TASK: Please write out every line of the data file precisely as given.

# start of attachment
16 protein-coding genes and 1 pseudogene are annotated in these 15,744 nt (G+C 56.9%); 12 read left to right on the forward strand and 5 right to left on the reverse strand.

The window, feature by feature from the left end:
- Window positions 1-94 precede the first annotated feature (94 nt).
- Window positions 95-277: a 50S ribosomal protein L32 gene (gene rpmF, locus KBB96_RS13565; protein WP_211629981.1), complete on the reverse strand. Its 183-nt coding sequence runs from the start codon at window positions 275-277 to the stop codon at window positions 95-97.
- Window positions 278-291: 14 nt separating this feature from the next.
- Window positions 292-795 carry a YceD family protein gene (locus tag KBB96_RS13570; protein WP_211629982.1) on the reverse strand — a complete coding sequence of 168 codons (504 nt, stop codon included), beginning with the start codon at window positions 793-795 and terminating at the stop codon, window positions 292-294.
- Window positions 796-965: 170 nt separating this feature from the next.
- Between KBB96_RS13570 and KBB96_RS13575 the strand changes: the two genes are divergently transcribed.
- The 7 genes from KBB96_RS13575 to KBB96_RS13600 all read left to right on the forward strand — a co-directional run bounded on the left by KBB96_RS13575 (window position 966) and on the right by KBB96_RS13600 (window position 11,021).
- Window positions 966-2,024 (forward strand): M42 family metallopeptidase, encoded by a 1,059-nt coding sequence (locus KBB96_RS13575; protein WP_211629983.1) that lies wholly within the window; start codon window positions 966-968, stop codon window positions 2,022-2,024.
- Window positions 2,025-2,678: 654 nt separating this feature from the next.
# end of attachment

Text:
16 protein-coding genes and 1 pseudogene are annotated in these 15,744 nt (G+C 56.9%); 12 read left to right on the forward strand and 5 right to left on the reverse strand.

The window, feature by feature from the left end:
- Window positions 1-94 precede the first annotated feature (94 nt).
- Window positions 95-277: a 50S ribosomal protein L32 gene (gene rpmF, locus KBB96_RS13565; protein WP_211629981.1), complete on the reverse strand. Its 183-nt coding sequence runs from the start codon at window positions 275-277 to the stop codon at window positions 95-97.
- Window positions 278-291: 14 nt separating this feature from the next.
- Window positions 292-795 carry a YceD family protein gene (locus tag KBB96_RS13570; protein WP_211629982.1) on the reverse strand — a complete coding sequence of 168 codons (504 nt, stop codon included), beginning with the start codon at window positions 793-795 and terminating at the stop codon, window positions 292-294.
- Window positions 796-965: 170 nt separating this feature from the next.
- Between KBB96_RS13570 and KBB96_RS13575 the strand changes: the two genes are divergently transcribed.
- The 7 genes from KBB96_RS13575 to KBB96_RS13600 all read left to right on the forward strand — a co-directional run bounded on the left by KBB96_RS13575 (window position 966) and on the right by KBB96_RS13600 (window position 11,021).
- Window positions 966-2,024 (forward strand): M42 family metallopeptidase, encoded by a 1,059-nt coding sequence (locus KBB96_RS13575; protein WP_211629983.1) that lies wholly within the window; start codon window positions 966-968, stop codon window positions 2,022-2,024.
- Window positions 2,025-2,678: 654 nt separating this feature from the next.